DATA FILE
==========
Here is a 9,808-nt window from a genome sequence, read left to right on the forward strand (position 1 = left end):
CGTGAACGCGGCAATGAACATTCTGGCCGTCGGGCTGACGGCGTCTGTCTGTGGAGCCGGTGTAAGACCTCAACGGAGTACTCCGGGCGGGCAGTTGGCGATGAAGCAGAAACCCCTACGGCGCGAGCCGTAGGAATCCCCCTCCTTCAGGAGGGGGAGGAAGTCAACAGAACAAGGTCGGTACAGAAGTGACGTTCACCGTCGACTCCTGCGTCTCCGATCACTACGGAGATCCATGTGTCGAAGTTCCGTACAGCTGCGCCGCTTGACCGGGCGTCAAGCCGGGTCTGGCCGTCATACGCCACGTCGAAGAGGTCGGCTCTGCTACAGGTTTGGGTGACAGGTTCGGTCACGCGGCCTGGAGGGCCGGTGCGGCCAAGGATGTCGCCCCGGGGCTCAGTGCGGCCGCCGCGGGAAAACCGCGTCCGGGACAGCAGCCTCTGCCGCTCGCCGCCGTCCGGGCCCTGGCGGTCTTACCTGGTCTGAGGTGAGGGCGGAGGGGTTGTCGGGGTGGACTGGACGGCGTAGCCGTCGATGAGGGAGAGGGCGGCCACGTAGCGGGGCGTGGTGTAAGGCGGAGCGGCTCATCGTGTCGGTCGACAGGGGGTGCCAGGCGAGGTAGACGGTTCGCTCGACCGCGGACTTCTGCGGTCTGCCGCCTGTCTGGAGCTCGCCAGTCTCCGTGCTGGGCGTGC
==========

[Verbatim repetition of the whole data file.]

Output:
Here is a 9,808-nt window from a genome sequence, read left to right on the forward strand (position 1 = left end):
CGTGAACGCGGCAATGAACATTCTGGCCGTCGGGCTGACGGCGTCTGTCTGTGGAGCCGGTGTAAGACCTCAACGGAGTACTCCGGGCGGGCAGTTGGCGATGAAGCAGAAACCCCTACGGCGCGAGCCGTAGGAATCCCCCTCCTTCAGGAGGGGGAGGAAGTCAACAGAACAAGGTCGGTACAGAAGTGACGTTCACCGTCGACTCCTGCGTCTCCGATCACTACGGAGATCCATGTGTCGAAGTTCCGTACAGCTGCGCCGCTTGACCGGGCGTCAAGCCGGGTCTGGCCGTCATACGCCACGTCGAAGAGGTCGGCTCTGCTACAGGTTTGGGTGACAGGTTCGGTCACGCGGCCTGGAGGGCCGGTGCGGCCAAGGATGTCGCCCCGGGGCTCAGTGCGGCCGCCGCGGGAAAACCGCGTCCGGGACAGCAGCCTCTGCCGCTCGCCGCCGTCCGGGCCCTGGCGGTCTTACCTGGTCTGAGGTGAGGGCGGAGGGGTTGTCGGGGTGGACTGGACGGCGTAGCCGTCGATGAGGGAGAGGGCGGCCACGTAGCGGGGCGTGGTGTAAGGCGGAGCGGCTCATCGTGTCGGTCGACAGGGGGTGCCAGGCGAGGTAGACGGTTCGCTCGACCGCGGACTTCTGCGGTCTGCCGCCTGTCTGGAGCTCGCCAGTCTCCGTGCTGGGCGTGC